T.R.:  Truth be told the idea of joining YES never entered my mind. I came to L.A. looking for a record deal for music I had written that would eventually become “90125.”   A couple of different options came my way during that process, one of which was to get together with Chris Squire and Alan White, which is where I ultimately and thankfully landed. As you said, the working title of the Band was Chris, Alan and myself had no intentions of calling the Band YES; particularly for me.  I had real reservations because to me the music sounded nothing like the Band YES.  Once Jon  came on board it made a bit more sense to consider using the name YES, but even then I was quite reluctant.  That being said it seemed to have worked out the way it was supposed to and obviously worked itself out quite nicely.

Ross CAT: Talk about how Jon Anderson rejoined the band and the challenges of integrating his celestial voice into the complex compositions that you had already written. The original intent obviously was for you and Squire to share vocal duties.

T.R.:  Timing dictated all the elements that brought Jon & I together in YES.  Jon came into the mix well after we had begun recording “90125.” As a matter a fact, we were quite close to finishing it and I had already laid down a majority of the vocal tracks. Surprisingly, once Jon got a listen to the songs he was actually the advocate that wanted to keep my original vocal tracks.  While I was more than happy to step aside and acquiesce to, as you said, the celestial voice of Jon Anderson, thankfully we found the perfect common ground for all three of our voices.  Once we worked out the songs together, it gave each song such a different vibe and twist and I was thrilled with Jon’s  input both vocally and spiritually.  Jon was adamant that the vocals that Chris and I had laid on “Changes” and the Chorus on “Owner of a Lonely Heart” stayed intact. He felt our voices fused quite well together.

Ross CAT:  YES fans have been anxiously awaiting a reunion of this line-up and especially the return of Jon Anderson back to his rightful place in the band. Tell us how the response has been on the road thus far?

T.R.: There really has been an incredible response to all the eras of YES music that we’ve been playing the first few weeks of the tour. We are just thrilled.  I must say I’m even approaching the YES music that I wasn’t part of that we are playing in the set from a much different place.  I’m obviously respecting the important parts that are there but I’m finding my own comfort zone within the parts that Steven laid out. While Chris will always be known as one of the Kings of Prog Rock Bassists on the Planet, he was an animal when we’d all just let loose in rehearsals and in the studio. We all are paying homage to that part of what this band is and was. We are attacking these songs and shows with a sense of urgency and vitality.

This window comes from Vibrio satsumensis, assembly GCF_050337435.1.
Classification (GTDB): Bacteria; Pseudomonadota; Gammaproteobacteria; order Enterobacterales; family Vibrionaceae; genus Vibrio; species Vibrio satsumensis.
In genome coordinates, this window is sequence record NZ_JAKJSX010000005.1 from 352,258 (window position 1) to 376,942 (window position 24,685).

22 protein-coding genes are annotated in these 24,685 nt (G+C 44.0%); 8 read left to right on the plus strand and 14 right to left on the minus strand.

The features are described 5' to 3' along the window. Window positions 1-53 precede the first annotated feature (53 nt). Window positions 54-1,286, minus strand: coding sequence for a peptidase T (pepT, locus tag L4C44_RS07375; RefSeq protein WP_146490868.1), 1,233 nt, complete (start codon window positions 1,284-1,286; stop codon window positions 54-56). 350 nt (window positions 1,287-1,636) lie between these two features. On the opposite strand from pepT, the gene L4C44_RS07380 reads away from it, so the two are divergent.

Ross CAT: Tell us about putting together the logistics for the ARW tour as far as the stage & set list. Has your approach of a concert changed over the years since you’ve gotten involved in the musical score side of the movie business?

T.R.: I must say that both Jon and Rick really embraced the orchestral side of my career over the past few decades working with directors on movie scores. There are a few sections of the show including the intro to “Cinema” which leads into “Perpetual Change”  along with “Awaken” later in the set that we integrate some of the orchestral movements I’ve done in my movie career. If I’m to be perfectly honest Ross, I was quite single minded when it came to playing the older material when I first joined the band.  I was in the mindset that we had recorded “90125” and that’s what I wanted to take to the live stage back in the eighties, which Jon & Chris were perfectly fine with.  This time around I’m really connecting with the older material and enjoying bringing some new shades and colors to some of the classic YES tunes.  There is no point in any of the shows where we feel as if we have to play a certain song or play a song a certain way.  It’s really liberating and we all feel very fortunate at this stage of our careers to be able to present this amazing catalog of YES material to fans of all the eras of the band with such a sense of artistic freedom.  

Ross CAT:  Let’s delve a little deeper into songs that the band are playing live on the current ARW Tour. Will you be targeting the albums from which you recorded with the Band “90125,” “Big Generator” and “Union & Talk?”  

T.R.:  With things going so well out of the gate on this tour and the band and having such a great time and vibe with the crowd; we’ll be changing things up as we go along.  In fact, the first few shows we were performing “Starship Trooper,” which was a crowd pleaser but Rick and I both realized that specific song neither he nor I were involved in the original recording. Jon graciously suggested that maybe we drop that from the set.  That’s when we integrated “Lift Me Up” from the Union Record which is going over fantastically well with the fans.  Based on our recent rehearsal and sound checks, it seems that “Changes” will be making its way into the set list as well.